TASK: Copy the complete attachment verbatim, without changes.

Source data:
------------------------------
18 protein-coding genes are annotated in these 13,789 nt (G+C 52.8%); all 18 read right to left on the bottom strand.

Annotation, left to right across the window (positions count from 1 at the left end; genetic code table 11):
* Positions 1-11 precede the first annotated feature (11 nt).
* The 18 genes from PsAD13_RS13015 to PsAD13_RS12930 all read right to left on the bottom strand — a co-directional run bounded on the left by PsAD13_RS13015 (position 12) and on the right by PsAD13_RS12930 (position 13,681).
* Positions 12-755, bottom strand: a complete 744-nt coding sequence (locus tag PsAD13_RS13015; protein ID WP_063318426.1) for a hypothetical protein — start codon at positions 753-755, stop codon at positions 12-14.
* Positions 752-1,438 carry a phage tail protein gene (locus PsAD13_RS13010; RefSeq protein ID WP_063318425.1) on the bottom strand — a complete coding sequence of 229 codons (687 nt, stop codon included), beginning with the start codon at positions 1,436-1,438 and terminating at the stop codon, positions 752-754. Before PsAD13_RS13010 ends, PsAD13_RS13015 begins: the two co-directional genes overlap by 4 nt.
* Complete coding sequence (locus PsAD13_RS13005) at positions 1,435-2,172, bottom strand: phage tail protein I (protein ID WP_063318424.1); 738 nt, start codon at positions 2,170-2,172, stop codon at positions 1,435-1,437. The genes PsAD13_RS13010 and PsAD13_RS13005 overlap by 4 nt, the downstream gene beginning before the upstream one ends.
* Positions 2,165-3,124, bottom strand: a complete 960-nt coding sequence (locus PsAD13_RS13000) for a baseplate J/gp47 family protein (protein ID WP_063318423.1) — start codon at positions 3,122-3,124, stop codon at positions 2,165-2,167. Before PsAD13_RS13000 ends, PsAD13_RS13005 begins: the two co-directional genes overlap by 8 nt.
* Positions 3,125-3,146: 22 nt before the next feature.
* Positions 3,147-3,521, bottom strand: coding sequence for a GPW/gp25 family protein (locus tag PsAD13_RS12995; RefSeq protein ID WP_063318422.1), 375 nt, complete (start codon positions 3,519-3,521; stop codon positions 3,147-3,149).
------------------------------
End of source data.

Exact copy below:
18 protein-coding genes are annotated in these 13,789 nt (G+C 52.8%); all 18 read right to left on the bottom strand.

Annotation, left to right across the window (positions count from 1 at the left end; genetic code table 11):
* Positions 1-11 precede the first annotated feature (11 nt).
* The 18 genes from PsAD13_RS13015 to PsAD13_RS12930 all read right to left on the bottom strand — a co-directional run bounded on the left by PsAD13_RS13015 (position 12) and on the right by PsAD13_RS12930 (position 13,681).
* Positions 12-755, bottom strand: a complete 744-nt coding sequence (locus tag PsAD13_RS13015; protein ID WP_063318426.1) for a hypothetical protein — start codon at positions 753-755, stop codon at positions 12-14.
* Positions 752-1,438 carry a phage tail protein gene (locus PsAD13_RS13010; RefSeq protein ID WP_063318425.1) on the bottom strand — a complete coding sequence of 229 codons (687 nt, stop codon included), beginning with the start codon at positions 1,436-1,438 and terminating at the stop codon, positions 752-754. Before PsAD13_RS13010 ends, PsAD13_RS13015 begins: the two co-directional genes overlap by 4 nt.
* Complete coding sequence (locus PsAD13_RS13005) at positions 1,435-2,172, bottom strand: phage tail protein I (protein ID WP_063318424.1); 738 nt, start codon at positions 2,170-2,172, stop codon at positions 1,435-1,437. The genes PsAD13_RS13010 and PsAD13_RS13005 overlap by 4 nt, the downstream gene beginning before the upstream one ends.
* Positions 2,165-3,124, bottom strand: a complete 960-nt coding sequence (locus PsAD13_RS13000) for a baseplate J/gp47 family protein (protein ID WP_063318423.1) — start codon at positions 3,122-3,124, stop codon at positions 2,165-2,167. Before PsAD13_RS13000 ends, PsAD13_RS13005 begins: the two co-directional genes overlap by 8 nt.
* Positions 3,125-3,146: 22 nt before the next feature.
* Positions 3,147-3,521, bottom strand: coding sequence for a GPW/gp25 family protein (locus tag PsAD13_RS12995; RefSeq protein ID WP_063318422.1), 375 nt, complete (start codon positions 3,519-3,521; stop codon positions 3,147-3,149).